Here is a paradox. So much of this anxiety complex revolves around a desperate attempt to find 100 percent iron clad certainty. The search for certainty in the face of irrationally perceived threats destroys your ability to handle uncertainty in the face of real challenges and threats. The search for safety undermines the very thing you seek.

An Irrational Search For Uncertainty

The intense desire to attain a 100 percent iron clad guarantee that you are safe – the need for certainty – expresses itself in different ways.  At the micro level, we seek uncertainty and a sense of safety on a moment-by-moment basis when engulfed in panic or waves of extreme anxiety. At the macro level, we may be driven to seek certainty in relation to longer time scales.  Health, social interaction, current events, politics, money, family, relationships.  We can find ourselves gripped by the drive to seek certainty and therefore safety, in all of these contexts.  In all contexts, the problem here isn’t the normal human affinity for safety and predictability.  The problem is the irrational nature of the drive for uncertainty as it exists in the context of an anxiety disorder.  If you are crippled by thoughts that revolve around “Oh my God” or “What if?”, you are engaging in an irrational or even obsessive safety seeking of certainty.

The Distortion of Fear – Seeking Certainty In a World That Looks SO Dangerous

There are uncertainties in life.  There always will be.  The world can be unpredictable.  Life throws unexpected challenges at us all the time.  Welcome to being human.  When you are viewing the world through a lens created by irrational and obsessive fear, however, this lens will distort things in a very big way.  Your fear lens can make every moment – or life in general – seem inherently dangerous and highly threatening. Recognize that your fear lens is sometimes creating threats where non exist, and is sometimes magnifying a threat FAR beyond it’s real potential impact on your life.  The fear lens will fabricate threats that don’t exist and will incorrectly turn possibility into high probability.  Just because something is possible does not make it probably, yet the fear lens will cloud your judgement in this area.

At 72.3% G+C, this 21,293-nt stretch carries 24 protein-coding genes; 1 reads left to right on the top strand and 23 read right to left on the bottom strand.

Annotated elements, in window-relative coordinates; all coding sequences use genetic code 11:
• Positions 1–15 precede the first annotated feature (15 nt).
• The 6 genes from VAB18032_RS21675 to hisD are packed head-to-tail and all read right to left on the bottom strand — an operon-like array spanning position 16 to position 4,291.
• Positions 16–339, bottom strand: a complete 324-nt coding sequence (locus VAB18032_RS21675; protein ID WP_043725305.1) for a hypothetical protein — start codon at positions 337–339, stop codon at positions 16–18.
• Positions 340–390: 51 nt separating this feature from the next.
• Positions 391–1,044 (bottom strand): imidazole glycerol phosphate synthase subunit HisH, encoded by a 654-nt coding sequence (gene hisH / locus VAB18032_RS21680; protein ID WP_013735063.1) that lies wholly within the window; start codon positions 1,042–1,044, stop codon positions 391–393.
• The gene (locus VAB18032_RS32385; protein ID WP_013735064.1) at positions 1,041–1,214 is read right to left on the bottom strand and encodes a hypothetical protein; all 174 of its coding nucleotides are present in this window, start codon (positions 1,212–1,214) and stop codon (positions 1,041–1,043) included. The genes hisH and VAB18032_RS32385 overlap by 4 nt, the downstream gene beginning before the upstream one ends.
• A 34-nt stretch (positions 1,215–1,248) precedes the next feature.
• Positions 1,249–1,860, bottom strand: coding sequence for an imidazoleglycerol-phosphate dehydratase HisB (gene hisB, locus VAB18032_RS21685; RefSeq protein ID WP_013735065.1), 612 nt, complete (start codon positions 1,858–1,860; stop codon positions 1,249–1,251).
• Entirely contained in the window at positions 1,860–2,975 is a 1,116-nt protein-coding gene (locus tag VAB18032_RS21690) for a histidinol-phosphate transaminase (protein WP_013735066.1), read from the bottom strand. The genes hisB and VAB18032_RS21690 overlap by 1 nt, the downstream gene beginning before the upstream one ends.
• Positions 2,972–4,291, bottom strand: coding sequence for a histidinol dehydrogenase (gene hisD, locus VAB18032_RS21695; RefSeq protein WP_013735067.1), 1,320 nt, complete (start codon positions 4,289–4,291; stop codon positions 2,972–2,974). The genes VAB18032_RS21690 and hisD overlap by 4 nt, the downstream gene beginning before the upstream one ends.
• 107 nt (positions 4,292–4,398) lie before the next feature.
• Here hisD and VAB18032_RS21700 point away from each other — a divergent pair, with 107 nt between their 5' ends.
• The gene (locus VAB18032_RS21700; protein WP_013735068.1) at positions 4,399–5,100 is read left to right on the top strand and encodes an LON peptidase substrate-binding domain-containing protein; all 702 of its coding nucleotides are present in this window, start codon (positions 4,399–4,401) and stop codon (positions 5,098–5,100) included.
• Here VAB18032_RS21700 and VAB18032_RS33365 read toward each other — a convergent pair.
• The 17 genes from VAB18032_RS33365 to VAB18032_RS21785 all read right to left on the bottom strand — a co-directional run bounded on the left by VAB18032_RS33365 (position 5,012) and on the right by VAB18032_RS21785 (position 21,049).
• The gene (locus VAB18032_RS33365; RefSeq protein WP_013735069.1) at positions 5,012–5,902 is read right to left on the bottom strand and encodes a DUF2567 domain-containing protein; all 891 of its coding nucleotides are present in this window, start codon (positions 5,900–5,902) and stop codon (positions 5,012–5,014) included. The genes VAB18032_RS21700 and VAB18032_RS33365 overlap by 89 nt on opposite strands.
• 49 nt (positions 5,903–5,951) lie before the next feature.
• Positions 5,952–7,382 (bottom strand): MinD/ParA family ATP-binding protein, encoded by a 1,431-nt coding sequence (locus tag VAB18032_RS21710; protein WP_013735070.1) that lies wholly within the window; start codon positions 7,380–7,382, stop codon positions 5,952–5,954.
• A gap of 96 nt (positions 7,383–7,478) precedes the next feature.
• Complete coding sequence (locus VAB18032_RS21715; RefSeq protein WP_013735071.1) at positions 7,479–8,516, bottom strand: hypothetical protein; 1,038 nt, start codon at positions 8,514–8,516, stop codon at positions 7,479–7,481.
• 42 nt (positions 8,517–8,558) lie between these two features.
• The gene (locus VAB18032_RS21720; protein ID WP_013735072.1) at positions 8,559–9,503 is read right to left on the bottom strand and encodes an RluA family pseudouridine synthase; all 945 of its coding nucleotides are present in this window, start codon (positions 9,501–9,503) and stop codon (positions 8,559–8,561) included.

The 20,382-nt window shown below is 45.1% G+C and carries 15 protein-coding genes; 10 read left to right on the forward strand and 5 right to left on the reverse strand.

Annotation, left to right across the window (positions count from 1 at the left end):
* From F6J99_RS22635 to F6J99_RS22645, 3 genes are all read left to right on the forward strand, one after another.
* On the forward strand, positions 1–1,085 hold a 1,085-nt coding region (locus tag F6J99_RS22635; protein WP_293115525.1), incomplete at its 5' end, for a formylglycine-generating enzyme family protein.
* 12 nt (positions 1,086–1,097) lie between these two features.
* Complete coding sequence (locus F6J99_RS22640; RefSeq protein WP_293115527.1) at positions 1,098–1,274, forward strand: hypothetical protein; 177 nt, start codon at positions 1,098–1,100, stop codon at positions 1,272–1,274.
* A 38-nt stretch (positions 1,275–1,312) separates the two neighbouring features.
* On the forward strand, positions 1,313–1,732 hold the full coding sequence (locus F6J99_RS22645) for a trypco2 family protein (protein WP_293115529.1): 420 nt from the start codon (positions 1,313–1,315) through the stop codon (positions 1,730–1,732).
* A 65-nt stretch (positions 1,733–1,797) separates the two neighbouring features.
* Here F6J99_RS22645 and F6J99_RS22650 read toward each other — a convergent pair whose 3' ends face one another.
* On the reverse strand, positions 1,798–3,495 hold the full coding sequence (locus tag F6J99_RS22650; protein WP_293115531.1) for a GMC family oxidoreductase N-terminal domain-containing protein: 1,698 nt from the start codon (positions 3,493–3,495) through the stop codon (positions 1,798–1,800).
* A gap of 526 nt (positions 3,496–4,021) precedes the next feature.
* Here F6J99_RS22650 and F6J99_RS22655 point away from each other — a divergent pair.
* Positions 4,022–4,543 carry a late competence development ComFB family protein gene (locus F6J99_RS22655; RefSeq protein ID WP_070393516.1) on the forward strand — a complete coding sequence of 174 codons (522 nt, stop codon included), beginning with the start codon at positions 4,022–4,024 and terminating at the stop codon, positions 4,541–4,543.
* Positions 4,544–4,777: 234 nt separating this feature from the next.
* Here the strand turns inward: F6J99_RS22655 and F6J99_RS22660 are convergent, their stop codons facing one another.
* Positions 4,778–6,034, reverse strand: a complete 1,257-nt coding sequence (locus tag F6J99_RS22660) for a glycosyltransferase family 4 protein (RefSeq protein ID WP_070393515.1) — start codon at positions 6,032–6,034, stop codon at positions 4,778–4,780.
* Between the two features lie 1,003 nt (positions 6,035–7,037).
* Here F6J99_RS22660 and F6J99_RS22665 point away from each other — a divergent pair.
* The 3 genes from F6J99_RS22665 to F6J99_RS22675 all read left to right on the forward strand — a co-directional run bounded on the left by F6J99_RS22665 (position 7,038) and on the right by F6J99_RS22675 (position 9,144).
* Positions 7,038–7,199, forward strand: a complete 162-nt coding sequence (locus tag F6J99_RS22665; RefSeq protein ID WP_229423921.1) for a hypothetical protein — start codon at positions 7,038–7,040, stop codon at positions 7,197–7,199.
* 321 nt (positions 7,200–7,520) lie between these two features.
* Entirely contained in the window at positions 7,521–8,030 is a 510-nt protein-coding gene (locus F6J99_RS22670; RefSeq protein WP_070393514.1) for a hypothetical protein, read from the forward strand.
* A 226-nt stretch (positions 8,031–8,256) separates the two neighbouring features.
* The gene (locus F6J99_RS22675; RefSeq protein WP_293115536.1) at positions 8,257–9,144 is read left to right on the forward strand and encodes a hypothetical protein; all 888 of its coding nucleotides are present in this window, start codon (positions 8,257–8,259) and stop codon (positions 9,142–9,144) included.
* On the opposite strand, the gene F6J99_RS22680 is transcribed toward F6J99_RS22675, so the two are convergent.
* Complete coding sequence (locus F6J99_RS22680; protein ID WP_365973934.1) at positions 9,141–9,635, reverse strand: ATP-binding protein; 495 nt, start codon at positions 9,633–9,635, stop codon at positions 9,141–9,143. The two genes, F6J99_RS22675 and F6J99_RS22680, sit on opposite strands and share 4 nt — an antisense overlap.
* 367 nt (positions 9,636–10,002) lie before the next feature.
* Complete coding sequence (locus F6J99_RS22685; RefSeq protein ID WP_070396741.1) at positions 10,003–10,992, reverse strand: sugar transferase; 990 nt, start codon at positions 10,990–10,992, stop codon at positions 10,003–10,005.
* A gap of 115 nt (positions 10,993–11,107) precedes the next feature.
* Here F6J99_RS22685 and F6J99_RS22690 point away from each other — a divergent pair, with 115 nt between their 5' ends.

Cleaning Your Glasses … With More Dirt

Imagine wearing glasses. When they get dirty, we clean them because a clear view of the world makes life easier to navigate.  But when you respond to uncertainty and irrational fear with an even greater and more irrational effort to attain certainty and safety, you are not cleaning your glasses.  You are smearing more dirt on them!  The obsessive drive to seek certainty and safety in response to irrationally manufactured or magnified threats actually adds more dirt and grime to your fear lens.  Over time it becomes harder and harder to see through those lenses.  All you see is fear.  All you see are threats that often don’t exist or have been magnified 100o times. Your ability to navigate life and meet actual challenges and tolerate real uncertainty is degraded.  All you want to do is see clearly, but the method you’re using to clean those glasses is just making them dirtier over time.

Why Cognitive Load Matters